Aug 13, 2023 - Energy & Environment

The fastest-growing U.S. cities are roasting in extreme heat

Animated illustration of a melting, silhouetted palm tree against a sunny sky with heat distortion.

Illustration: Brendan Lynch/Axios

The millions of Americans who migrated to the Sunbelt over the past decade are now stuck in the middle of this summer's brutal and record-breaking heat wave.

Why it matters: The country's fastest-growing region is enduring some of the highest temperatures in the U.S., threatening the health of some of America's most vulnerable people and billions in economic activity.

What's happening: America's population — attracted by lower taxes, bigger homes and lower cost of living for retirees — is moving to more vulnerable locations, where the effects of climate change present huge risks.

The big picture: Many of the fastest-growing U.S. metro areas have well-known risks. Some don't have enough water to support their large populations. Others are in the path of hurricanes and other natural disasters.

  • The heat this year — and the prospect of hotter summers in the future — has made those risks ever more apparent. But it hasn't been enough to deter Americans from moving to the region.
  • Over the past decade, the Sunbelt accounted for 75% of U.S. population growth. The region is now home to about 50% of the nation's population.

💬 Zoom in: Axios' readers from across the nation shared why they stay — or want to leave — their Sunbelt state, despite the cruel heat.

  • David B. moved to Phoenix in 2018 to be closer to family. But this summer's "absolutely brutal" heat, coupled with skyrocketing prices, is pushing them to consider a move back to cooler climates.
  • Cam H., who has been living in Houston since 1988, said if his entire career wasn't tied to the city's energy and power generation, he would "definitely be looking to get out of here."
  • Laima B., who moved to Houston from Missouri in 2015, said she's looking to go back north due to the heat and concerns about the strength of hurricanes. "I'll take Tornado Alley over the ginormous destructive Gulf-fueled hurricanes any day!"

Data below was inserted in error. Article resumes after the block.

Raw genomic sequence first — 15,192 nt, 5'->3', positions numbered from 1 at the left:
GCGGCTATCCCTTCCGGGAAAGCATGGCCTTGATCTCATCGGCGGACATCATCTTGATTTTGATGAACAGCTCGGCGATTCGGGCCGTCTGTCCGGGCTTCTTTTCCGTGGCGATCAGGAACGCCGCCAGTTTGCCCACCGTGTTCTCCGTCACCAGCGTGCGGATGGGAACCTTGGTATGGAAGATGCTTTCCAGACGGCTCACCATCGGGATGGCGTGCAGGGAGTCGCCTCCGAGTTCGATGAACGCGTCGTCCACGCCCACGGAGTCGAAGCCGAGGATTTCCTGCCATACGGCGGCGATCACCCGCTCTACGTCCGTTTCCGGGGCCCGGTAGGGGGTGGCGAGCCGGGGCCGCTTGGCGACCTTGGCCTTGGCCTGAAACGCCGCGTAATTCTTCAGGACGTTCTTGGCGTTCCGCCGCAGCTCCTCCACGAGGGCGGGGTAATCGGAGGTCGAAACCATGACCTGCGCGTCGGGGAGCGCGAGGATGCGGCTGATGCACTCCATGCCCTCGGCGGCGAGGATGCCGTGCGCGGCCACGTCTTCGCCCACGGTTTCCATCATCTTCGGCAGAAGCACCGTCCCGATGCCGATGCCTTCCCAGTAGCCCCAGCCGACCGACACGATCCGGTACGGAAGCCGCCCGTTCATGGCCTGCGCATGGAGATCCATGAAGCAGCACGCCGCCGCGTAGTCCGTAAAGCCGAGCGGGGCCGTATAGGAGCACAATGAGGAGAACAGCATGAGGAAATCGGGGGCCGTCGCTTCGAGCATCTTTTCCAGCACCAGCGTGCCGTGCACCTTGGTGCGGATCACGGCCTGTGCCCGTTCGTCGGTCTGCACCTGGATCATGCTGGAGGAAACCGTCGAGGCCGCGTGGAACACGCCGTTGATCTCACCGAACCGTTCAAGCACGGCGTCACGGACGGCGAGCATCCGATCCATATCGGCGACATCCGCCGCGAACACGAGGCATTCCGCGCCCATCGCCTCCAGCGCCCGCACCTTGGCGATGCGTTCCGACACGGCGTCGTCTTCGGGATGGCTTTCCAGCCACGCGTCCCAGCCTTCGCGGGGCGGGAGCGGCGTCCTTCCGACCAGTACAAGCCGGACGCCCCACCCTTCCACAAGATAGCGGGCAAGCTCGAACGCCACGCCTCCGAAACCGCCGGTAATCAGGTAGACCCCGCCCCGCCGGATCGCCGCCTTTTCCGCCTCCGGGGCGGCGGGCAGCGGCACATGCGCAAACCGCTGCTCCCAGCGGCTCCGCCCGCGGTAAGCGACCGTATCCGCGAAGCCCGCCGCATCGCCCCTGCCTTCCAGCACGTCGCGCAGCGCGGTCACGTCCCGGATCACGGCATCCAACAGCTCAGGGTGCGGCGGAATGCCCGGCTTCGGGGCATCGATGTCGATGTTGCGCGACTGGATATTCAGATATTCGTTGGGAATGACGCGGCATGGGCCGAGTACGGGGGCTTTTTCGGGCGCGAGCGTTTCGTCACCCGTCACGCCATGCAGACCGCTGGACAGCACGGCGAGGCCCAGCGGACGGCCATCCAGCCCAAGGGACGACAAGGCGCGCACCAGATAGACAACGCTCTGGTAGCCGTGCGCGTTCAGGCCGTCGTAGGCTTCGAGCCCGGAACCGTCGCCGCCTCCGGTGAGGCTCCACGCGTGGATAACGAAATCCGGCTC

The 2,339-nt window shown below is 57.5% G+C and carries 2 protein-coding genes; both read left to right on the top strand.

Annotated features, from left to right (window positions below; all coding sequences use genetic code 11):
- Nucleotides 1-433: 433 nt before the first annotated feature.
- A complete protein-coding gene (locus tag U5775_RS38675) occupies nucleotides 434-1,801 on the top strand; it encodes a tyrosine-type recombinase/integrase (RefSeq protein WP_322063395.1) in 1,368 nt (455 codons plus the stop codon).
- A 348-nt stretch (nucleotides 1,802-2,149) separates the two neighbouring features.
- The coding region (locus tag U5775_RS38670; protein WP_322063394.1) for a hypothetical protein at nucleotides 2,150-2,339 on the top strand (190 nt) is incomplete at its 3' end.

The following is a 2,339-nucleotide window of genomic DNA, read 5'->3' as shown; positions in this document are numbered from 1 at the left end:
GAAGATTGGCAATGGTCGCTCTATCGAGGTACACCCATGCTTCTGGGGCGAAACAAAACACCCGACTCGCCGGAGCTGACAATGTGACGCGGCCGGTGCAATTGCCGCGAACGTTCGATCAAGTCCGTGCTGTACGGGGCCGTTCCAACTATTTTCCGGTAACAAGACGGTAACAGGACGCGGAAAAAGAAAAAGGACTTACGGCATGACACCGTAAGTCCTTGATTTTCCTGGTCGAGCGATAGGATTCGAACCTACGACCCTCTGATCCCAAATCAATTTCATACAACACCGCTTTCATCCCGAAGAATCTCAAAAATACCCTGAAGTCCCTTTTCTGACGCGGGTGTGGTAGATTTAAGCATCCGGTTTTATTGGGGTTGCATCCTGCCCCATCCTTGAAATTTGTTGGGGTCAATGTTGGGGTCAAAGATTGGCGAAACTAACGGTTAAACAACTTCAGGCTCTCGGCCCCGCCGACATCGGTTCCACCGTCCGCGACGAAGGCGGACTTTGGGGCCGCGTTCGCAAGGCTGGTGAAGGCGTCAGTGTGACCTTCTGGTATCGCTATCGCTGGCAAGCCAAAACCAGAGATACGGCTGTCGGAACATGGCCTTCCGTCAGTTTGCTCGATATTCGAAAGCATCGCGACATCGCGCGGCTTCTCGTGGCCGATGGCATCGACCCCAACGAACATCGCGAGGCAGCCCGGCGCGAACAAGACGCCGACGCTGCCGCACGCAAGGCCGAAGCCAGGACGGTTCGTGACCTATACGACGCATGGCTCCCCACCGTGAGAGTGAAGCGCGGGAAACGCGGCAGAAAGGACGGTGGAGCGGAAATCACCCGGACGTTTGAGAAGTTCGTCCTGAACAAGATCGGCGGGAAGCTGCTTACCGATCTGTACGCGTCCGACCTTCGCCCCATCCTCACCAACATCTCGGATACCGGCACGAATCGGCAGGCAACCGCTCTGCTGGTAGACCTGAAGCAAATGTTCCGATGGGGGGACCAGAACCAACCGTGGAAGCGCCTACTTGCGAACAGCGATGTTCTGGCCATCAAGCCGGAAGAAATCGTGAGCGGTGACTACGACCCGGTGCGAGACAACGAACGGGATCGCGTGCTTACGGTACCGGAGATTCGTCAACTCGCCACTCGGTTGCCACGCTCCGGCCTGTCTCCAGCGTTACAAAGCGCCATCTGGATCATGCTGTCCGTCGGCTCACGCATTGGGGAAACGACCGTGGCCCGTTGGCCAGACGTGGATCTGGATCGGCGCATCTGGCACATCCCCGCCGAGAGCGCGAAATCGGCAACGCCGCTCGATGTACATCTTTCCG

The other side: Tracee L., who moved to Atlanta from Portland, Oregon, this summer, said she doesn't have any weather regrets. While her electricity bill might creep up, warmer winters will compensate for it.

Between the lines: The issue isn't just about how hot it is now — but about how much hotter it's going to get and for how long each year, said Parag Khanna, chief executive of Climate Alpha, a startup that uses AI to measure climate resilience.

  • Heat isn't the only climate risk states are facing. Florida, for example, is more vulnerable to hurricanes than temperature risks and heat waves.

Threat level: With more severe and frequent extreme weather events, a climate housing bubble threatens to erode real estate prices in much of the U.S. in the coming years, Axios' Andrew Freedman reports.

  • Khanna notes there are still climate-resilient options in the Sunbelt, including Raleigh, Charlotte and Dallas.

Go deeper: Climate change boosted July's heat for 81% of world's population, study says

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